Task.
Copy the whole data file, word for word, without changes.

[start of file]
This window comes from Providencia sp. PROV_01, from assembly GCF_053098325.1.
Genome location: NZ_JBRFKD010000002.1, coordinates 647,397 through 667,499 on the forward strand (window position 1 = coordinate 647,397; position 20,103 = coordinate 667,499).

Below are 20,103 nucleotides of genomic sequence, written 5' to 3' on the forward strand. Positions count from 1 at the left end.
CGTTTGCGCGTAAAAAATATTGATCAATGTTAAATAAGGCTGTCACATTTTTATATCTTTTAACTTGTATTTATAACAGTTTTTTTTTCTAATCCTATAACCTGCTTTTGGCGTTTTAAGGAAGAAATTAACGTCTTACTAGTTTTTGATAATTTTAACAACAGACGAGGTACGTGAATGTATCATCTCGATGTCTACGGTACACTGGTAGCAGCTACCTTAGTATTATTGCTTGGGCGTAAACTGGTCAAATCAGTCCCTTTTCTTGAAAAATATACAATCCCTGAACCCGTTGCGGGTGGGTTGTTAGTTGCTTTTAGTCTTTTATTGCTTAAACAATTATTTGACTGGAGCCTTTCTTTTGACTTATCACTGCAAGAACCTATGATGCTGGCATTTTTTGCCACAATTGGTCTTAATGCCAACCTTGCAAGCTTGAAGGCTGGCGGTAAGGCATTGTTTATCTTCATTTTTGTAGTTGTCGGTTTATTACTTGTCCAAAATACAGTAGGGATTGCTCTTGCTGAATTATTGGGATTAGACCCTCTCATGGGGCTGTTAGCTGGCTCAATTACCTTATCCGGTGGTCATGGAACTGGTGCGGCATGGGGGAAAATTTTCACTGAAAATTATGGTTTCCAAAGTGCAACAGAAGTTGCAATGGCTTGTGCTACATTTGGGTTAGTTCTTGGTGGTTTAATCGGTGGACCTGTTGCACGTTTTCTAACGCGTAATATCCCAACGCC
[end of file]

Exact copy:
This window comes from Providencia sp. PROV_01, from assembly GCF_053098325.1.
Genome location: NZ_JBRFKD010000002.1, coordinates 647,397 through 667,499 on the forward strand (window position 1 = coordinate 647,397; position 20,103 = coordinate 667,499).

Below are 20,103 nucleotides of genomic sequence, written 5' to 3' on the forward strand. Positions count from 1 at the left end.
CGTTTGCGCGTAAAAAATATTGATCAATGTTAAATAAGGCTGTCACATTTTTATATCTTTTAACTTGTATTTATAACAGTTTTTTTTTCTAATCCTATAACCTGCTTTTGGCGTTTTAAGGAAGAAATTAACGTCTTACTAGTTTTTGATAATTTTAACAACAGACGAGGTACGTGAATGTATCATCTCGATGTCTACGGTACACTGGTAGCAGCTACCTTAGTATTATTGCTTGGGCGTAAACTGGTCAAATCAGTCCCTTTTCTTGAAAAATATACAATCCCTGAACCCGTTGCGGGTGGGTTGTTAGTTGCTTTTAGTCTTTTATTGCTTAAACAATTATTTGACTGGAGCCTTTCTTTTGACTTATCACTGCAAGAACCTATGATGCTGGCATTTTTTGCCACAATTGGTCTTAATGCCAACCTTGCAAGCTTGAAGGCTGGCGGTAAGGCATTGTTTATCTTCATTTTTGTAGTTGTCGGTTTATTACTTGTCCAAAATACAGTAGGGATTGCTCTTGCTGAATTATTGGGATTAGACCCTCTCATGGGGCTGTTAGCTGGCTCAATTACCTTATCCGGTGGTCATGGAACTGGTGCGGCATGGGGGAAAATTTTCACTGAAAATTATGGTTTCCAAAGTGCAACAGAAGTTGCAATGGCTTGTGCTACATTTGGGTTAGTTCTTGGTGGTTTAATCGGTGGACCTGTTGCACGTTTTCTAACGCGTAATATCCCAACGCC